- Weak brand protection: Generic labels employing legacy technologies (e.g. legacy holograms) with no clear validating visual cues or striking elements are easy to counterfeit. To fight fakes, the electronics component industry is in need for enhanced security labels backed by technology that is extremely difficult to replicate and easy to authenticate. Electron Beam Lithography holograms and nanotechnology solutions coupled with Track & Trace capabilities are superior offerings to protect brands.
Effective approaches to avoiding counterfeits
1. Always purchase components directly from the original manufacturer, or from an authorized distributor. Electronic parts sourced through other channels are often misrepresented as to their origins or quality. Visually examine all labels, packaging, and parts. Compare these elements to parts of a genuine model from the original component manufacturer (OCM) and look for any differences between the two.
- Incorrect part codes different from OCMs
- Spelling errors and inaccurate information on labels
- Invalid date codes (i.e., too far in the past or into the future)
- Missing elements like humidity indication cards, dry packs
- Poorly imitated logos, font or branding elements that do not match the OCM
- A stated country of origin that does not align with the printed country code
- Unclear or low resolution holograms
2. Employ comprehensive brand protection solutions that work together to protect supply chain integrity and confirm product authenticity. Overt authentication features included on Nanotech’s LiveLogo™, LivePortrait™, and LumaChrome™ nano-optic security labels can be combined with an extensive range of identification markers that include QR codes, serialization, production data, microtext, covert and forensic elements, and a suite of other unique identifiers. Authentication features include:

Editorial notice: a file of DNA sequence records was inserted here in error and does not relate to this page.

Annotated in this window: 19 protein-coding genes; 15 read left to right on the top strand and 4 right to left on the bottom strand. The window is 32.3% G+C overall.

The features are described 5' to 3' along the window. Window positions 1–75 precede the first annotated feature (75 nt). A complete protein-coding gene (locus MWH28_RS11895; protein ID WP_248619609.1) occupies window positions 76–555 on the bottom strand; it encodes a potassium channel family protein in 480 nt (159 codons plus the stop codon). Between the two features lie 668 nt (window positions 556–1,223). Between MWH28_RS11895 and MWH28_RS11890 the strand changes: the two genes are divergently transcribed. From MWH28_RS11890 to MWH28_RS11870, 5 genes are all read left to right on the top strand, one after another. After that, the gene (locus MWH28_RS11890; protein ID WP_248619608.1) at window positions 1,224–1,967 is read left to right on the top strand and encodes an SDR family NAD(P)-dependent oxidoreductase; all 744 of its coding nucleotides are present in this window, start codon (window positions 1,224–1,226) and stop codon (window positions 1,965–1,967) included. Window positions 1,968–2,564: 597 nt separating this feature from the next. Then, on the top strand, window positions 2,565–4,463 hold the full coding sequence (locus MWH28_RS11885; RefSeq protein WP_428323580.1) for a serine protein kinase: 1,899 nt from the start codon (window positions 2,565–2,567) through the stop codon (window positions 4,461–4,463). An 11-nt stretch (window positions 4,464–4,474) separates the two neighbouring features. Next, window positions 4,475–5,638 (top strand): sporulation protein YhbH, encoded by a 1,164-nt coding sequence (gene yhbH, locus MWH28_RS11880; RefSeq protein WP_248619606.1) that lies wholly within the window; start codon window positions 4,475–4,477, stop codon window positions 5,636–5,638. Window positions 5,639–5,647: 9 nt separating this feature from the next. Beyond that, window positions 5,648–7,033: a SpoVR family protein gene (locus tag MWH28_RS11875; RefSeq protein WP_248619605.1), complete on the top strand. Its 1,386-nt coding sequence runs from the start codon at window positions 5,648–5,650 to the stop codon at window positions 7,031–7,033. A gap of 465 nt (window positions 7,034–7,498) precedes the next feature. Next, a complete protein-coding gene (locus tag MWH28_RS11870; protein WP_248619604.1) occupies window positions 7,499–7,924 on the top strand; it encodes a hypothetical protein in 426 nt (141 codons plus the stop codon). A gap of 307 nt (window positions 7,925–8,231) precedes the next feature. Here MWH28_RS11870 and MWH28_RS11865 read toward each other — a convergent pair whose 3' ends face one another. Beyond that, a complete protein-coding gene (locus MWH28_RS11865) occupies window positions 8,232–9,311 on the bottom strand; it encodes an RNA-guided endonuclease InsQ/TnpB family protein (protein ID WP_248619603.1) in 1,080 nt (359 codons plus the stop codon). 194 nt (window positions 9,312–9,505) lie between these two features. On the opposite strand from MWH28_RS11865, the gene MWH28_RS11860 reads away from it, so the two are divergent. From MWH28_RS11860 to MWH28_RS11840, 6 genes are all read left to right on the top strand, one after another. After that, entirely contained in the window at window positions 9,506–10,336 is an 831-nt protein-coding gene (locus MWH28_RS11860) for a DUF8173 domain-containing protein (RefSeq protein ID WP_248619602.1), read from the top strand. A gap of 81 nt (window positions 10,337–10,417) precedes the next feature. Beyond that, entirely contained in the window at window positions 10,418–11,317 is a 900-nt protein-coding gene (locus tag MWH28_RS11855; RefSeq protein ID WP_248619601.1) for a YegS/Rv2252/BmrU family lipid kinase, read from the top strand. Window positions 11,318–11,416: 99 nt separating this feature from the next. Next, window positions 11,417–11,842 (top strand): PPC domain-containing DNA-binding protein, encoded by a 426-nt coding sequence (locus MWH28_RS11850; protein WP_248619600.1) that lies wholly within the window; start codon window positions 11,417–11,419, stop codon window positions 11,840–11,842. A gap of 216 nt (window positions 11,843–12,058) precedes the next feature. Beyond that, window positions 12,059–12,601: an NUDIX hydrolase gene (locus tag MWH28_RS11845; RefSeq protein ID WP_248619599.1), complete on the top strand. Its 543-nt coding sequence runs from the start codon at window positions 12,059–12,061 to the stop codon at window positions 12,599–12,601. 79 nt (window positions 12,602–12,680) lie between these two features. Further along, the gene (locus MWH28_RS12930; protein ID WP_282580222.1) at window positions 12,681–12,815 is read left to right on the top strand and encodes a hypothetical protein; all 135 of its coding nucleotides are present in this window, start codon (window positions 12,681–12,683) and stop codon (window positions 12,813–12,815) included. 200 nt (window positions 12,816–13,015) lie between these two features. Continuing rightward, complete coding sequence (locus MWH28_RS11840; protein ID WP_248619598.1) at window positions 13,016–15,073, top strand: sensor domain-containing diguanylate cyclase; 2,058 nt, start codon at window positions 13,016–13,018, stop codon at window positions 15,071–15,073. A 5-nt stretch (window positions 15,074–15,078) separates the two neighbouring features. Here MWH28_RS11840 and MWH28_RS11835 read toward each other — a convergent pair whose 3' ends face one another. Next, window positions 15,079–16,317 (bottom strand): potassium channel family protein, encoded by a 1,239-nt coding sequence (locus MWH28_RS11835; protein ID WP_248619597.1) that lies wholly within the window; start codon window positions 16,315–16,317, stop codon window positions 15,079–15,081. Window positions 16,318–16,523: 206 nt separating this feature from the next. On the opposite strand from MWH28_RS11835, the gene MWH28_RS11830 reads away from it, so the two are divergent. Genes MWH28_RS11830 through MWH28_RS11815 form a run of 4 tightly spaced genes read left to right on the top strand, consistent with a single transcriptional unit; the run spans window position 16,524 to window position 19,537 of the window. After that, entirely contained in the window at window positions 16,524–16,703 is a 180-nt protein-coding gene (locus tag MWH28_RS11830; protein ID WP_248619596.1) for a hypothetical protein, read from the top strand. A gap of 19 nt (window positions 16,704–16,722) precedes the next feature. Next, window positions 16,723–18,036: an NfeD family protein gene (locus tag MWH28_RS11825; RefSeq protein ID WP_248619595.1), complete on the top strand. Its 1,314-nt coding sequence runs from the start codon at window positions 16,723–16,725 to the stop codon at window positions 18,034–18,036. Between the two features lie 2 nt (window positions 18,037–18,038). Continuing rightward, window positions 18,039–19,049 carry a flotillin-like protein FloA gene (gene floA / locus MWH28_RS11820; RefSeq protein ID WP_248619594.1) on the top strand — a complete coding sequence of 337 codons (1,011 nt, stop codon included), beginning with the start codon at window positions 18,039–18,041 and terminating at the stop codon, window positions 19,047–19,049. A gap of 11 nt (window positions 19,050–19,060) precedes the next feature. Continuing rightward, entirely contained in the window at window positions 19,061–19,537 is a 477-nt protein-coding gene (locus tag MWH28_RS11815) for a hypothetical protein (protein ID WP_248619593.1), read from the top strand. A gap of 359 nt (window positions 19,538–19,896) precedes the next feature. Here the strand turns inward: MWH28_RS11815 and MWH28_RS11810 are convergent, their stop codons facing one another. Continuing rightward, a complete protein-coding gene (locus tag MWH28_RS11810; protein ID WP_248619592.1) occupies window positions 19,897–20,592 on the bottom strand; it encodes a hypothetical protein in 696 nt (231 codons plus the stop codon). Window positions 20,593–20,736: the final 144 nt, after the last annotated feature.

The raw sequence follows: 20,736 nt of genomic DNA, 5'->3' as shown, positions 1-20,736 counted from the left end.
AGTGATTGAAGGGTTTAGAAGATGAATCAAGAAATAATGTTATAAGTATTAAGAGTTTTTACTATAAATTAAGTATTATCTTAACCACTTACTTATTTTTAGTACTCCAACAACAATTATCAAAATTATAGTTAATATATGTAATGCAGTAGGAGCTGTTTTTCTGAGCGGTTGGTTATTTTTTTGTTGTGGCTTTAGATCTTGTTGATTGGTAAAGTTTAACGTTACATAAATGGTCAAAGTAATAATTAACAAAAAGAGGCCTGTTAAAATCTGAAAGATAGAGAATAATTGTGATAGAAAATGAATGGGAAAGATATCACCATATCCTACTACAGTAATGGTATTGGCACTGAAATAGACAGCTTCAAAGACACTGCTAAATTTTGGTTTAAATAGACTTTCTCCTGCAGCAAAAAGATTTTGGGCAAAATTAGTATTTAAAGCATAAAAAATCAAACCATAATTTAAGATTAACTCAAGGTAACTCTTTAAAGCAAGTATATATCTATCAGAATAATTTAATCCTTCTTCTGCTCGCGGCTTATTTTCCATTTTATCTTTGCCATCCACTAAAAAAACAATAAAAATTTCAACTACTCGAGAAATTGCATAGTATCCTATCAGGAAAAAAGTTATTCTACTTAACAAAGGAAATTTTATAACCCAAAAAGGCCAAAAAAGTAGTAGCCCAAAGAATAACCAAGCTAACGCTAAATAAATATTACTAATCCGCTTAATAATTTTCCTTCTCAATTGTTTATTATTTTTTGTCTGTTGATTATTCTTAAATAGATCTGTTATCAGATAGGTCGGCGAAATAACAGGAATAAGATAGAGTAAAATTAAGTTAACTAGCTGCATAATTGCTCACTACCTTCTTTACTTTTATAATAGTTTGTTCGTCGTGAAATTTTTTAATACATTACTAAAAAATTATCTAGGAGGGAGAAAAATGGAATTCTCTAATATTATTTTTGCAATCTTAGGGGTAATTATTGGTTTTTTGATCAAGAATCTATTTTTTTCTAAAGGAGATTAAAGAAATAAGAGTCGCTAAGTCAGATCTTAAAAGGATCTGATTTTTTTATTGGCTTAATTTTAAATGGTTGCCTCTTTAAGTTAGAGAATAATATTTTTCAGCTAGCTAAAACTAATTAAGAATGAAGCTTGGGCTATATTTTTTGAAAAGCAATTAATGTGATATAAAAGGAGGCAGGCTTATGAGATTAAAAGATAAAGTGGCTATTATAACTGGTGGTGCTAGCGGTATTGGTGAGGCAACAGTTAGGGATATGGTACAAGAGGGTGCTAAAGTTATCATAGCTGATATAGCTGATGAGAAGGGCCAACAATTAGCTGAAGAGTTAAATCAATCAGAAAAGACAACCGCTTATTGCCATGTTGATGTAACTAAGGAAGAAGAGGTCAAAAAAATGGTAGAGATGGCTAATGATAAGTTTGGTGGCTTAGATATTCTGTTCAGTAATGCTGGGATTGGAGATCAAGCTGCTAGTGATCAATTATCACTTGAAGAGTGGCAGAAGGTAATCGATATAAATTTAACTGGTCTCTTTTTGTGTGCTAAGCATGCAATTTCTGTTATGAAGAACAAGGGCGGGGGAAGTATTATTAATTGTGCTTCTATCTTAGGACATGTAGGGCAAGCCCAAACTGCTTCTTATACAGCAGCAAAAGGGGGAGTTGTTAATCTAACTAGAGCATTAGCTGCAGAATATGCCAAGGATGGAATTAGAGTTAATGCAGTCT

- Striking colour-shifting film, product or portrait imagery supported by the ability to embed visible and/or hidden security elements.
- Unique effects such as “On-Off” and “On-Invisible” backed by next-gen nano-optic technology offer quick authentication.
- Compatible with mobile and web-based scanning tools for authentication of the security labels with the manufacturer`s choice of identifiers.
- Multi-colour, 3D depth, movement, and image switches in multiple formats including stripes, PSA labels, patches that cannot be captured or duplicated with comparable quality.
Nanotech’s anti-counterfeit security labels can help you safeguard supply chain integrity, improve operational efficiencies, combat product diversion and grey market activity. Weather you are an OCM, Franchise Distributor, Independent Distributor or Wholesaler remember – prevention is always the first line of defense. Security labels along with a robust arsenal of inspection, identification, detection, documentation, and certification techniques minimize the risk of incorporating or shipping out a counterfeit electronic component. As many companies are learning the hard way, anti-counterfeiting plans require a relentless, multifaceted, methodical effort, active monitoring of potential trouble spots, and judicious use of novel anticounterfeiting technologies.
IEEE Transactions on Components & Packaging Technologies (Volume: 30, Issue:1)
Open Journal of Social Sciences 2013. Vol.1, No.7, 12-16: The Counterfeit Electronics Problem